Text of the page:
Zu-Hang Sheng, Ph.D.

Senior Investigator

Synaptic Function Section


Building 35, Room 2B-215
35 Convent Drive
Bethesda, MD 20892-3706



Research Topics

Proper neuronal function requires integration of the transport of synaptic components and the assembly and regulation of synaptic structures and function. Neurons also require specialized mechanisms to transport mitochondria to axons and retain them in the vicinity of synaptic terminals where energy production and calcium homeostasis are in high demand. Synaptic structure and function undergo activity-dependent remodeling, thereby altering axonal transport. In addition, neurons maintain cellular homeostasis through the retrograde transport of late endocytic organelles to the cell body. Maintaining efficient degradation capacities in the autophagy-lysosomal system is essential for quality control of intracellular components. Dysfunction and altered transport of mitochondria, and defective autophagy-lysosomal function have been implicated in the pathogenesis of several major neurodegenerative diseases.

Our research goal is to elucidate the mechanisms regulating organelle transport and membrane trafficking and their impact on synaptic function, energy homeostasis, and axonal degeneration.Using genetic mouse models, we are addressing several fundamental questions: (1) how mitochondrial transport is regulated to sense changes in synaptic activity, mitochondrial integrity, axon injury, energy deficits, and pathological stress; (2) how neurons coordinate late endocytic transport and autophagy-lysosomal function to maintain cellular homeostasis; (3) how impaired transport contributes to synaptic dysfunction and axonal pathology. These studies have led to the identification of three motor adaptor and anchoring proteins (syntaphilin, snapin, and syntabulin) that regulate axonal transport of mitochondria, endo-lysosomes, autophagosomes, and synaptic cargoes. The long-term goal of the laboratory is to decipher mechanisms enhancing autophagy-lysosomal function for efficient clearance of dysfunctional mitochondria and aggregated proteins that are associated with major neurodegenerative diseases.To address these issues, we have combined molecular and cellular approaches, and live-cell imaging with a multidisciplinary systems analysis of genetically engineered mice. Pursuing these investigations will advance our knowledge of fundamental processes that may affect human neurological disorders.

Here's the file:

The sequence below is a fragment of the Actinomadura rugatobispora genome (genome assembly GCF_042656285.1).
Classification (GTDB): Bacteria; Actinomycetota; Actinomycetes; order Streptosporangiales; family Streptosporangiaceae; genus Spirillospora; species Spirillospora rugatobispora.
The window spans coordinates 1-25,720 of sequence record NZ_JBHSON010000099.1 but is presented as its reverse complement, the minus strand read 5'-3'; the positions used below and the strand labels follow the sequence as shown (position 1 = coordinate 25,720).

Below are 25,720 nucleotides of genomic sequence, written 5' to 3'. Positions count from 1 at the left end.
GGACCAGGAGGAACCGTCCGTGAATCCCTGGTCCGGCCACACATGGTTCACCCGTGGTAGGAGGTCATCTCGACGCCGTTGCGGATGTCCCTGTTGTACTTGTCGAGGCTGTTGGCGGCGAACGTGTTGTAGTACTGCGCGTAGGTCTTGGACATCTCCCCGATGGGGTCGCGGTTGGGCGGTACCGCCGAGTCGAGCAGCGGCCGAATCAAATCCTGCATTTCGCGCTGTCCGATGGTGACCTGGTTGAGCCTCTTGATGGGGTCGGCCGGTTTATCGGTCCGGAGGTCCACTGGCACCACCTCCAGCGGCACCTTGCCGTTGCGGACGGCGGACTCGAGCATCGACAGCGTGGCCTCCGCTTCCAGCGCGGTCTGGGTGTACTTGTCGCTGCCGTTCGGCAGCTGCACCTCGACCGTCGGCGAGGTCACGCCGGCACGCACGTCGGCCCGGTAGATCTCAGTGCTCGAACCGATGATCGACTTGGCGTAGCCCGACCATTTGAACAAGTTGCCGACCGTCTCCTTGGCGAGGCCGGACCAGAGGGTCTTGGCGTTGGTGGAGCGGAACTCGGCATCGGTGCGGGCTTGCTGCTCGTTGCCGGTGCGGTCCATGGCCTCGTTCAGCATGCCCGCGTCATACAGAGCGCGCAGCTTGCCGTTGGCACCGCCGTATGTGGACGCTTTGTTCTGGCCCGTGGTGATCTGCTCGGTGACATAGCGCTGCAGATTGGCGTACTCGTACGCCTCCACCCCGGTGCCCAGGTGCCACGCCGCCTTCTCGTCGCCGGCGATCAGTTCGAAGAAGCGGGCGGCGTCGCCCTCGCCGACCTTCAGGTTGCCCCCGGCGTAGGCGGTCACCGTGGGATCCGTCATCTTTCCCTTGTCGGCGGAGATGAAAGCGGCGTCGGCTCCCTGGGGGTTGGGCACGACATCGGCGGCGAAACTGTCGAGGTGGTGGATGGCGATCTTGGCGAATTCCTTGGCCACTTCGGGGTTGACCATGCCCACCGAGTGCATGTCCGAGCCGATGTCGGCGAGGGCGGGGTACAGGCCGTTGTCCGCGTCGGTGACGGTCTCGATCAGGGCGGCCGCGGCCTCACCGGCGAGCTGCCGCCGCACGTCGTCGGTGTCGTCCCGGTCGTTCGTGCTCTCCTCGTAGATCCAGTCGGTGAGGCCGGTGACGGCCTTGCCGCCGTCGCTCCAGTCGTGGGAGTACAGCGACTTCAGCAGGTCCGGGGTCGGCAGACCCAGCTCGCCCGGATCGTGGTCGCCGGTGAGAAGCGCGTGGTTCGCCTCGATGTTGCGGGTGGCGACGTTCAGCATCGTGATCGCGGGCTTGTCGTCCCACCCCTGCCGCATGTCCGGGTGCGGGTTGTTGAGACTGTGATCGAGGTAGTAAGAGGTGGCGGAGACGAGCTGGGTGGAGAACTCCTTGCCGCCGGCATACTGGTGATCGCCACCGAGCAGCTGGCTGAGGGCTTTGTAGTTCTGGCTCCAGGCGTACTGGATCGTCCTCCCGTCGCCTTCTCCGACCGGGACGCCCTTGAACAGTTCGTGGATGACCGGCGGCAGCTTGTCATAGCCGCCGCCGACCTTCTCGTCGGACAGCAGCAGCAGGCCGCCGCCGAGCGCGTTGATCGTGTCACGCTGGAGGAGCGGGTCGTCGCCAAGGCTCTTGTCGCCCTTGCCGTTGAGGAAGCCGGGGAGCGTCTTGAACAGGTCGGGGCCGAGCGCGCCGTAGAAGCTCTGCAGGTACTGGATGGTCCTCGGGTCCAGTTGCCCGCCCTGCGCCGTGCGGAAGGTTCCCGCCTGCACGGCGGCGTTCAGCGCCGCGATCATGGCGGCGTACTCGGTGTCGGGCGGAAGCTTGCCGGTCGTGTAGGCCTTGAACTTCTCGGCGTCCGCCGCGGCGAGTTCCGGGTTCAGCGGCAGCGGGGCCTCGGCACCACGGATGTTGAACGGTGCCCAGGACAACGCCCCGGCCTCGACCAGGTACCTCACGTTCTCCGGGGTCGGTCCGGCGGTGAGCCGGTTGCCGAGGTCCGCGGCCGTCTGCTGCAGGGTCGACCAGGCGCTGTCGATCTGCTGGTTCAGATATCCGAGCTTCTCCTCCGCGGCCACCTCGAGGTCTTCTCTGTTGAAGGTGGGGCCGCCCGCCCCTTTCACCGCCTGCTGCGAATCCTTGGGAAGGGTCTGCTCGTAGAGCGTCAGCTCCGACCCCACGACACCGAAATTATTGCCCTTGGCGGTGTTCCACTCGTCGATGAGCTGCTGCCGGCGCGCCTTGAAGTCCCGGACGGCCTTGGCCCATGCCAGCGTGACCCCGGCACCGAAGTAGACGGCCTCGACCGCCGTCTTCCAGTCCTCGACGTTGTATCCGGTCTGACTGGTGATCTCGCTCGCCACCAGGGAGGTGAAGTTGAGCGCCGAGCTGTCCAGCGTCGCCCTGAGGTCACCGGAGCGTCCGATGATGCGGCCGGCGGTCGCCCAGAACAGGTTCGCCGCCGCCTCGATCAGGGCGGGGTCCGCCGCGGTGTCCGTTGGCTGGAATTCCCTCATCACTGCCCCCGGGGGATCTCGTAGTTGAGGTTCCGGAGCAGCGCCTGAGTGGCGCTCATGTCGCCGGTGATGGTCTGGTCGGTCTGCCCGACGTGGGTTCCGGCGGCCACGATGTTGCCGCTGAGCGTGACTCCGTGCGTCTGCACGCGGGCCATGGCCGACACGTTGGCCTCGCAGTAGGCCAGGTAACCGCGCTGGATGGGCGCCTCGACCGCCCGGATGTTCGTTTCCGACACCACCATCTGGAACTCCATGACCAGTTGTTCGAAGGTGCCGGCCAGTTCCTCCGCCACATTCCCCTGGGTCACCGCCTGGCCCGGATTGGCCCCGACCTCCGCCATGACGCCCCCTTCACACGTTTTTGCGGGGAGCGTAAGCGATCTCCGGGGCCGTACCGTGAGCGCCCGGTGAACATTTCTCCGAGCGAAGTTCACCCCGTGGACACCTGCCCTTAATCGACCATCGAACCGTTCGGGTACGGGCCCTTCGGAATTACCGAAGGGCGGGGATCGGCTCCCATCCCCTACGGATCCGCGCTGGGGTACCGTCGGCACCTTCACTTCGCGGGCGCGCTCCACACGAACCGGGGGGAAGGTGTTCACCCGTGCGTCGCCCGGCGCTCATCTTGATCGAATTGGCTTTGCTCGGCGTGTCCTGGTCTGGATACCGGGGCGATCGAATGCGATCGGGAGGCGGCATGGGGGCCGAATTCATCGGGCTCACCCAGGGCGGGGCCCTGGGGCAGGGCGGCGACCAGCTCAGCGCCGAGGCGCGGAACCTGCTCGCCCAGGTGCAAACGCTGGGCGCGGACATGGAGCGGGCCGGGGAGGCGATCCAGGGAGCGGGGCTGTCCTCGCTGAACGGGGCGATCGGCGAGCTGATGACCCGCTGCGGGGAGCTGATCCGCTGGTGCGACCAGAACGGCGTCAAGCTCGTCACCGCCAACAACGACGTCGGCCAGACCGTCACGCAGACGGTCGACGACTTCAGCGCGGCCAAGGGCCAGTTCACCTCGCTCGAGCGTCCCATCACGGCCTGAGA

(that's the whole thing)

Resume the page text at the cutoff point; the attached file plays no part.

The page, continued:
Dr. Sheng received his Ph.D. degree from the University of Pennsylvania, where he worked with Roland Kallen and Robert Barchi in cloning skeletal muscle sodium channel genes and studying their regulatory expression. He did his postdoctoral research in the laboratory of William Catterall at the University of Washington studying structural and functional coupling of presynaptic calcium channels and the synaptic vesicle docking/fusion machinery. Dr. Sheng joined NINDS as an investigator in 1996 and is now a senior investigator and Chief of the Synaptic Function Section. Dr. Sheng's laboratory focuses on the mechanisms regulating axonal transport of mitochondria, endocytic organelles, and synaptic cargo and their impact on axonal homeostasis, synaptic function and neurodegeneration. He has used a broad range of approaches to tackle these problems, notably the development of neuronal cultures from adult disease mouse models and live imaging of organelle transport. Dr. Sheng also serves as monitoring editor for the Journal of Cell Biology and associate editor for Autophagy and sits on the editorial board of the Journal of Biological Chemistry. Dr. Sheng was elected as an AAAS Fellow in 2016 and an ASCB fellow in 2017.

Selected Publications

  1. Kang JS, Tian JH, Pan PY, Zald P, Li C, Deng C, Sheng ZH. Docking of axonal mitochondria by syntaphilin controls their mobility and affects short-term facilitation. Cell. 2008;132(1):137-48.
  2. Lin MY, Cheng XT, Tammineni P, Xie Y, Zhou B, Cai Q, Sheng ZH. Releasing Syntaphilin Removes Stressed Mitochondria from Axons Independent of Mitophagy under Pathophysiological Conditions. Neuron. 2017;94(3):595-610.e6.
  3. Chamberlain KA, Huang N, Xie Y, LiCausi F, Li S, Li Y, Sheng ZH. Oligodendrocytes enhance axonal energy metabolism by deacetylation of mitochondrial proteins through transcellular delivery of SIRT2. Neuron. 2021;109(21):3456-3472.e8.

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This page was last updated on Friday, August 25, 2023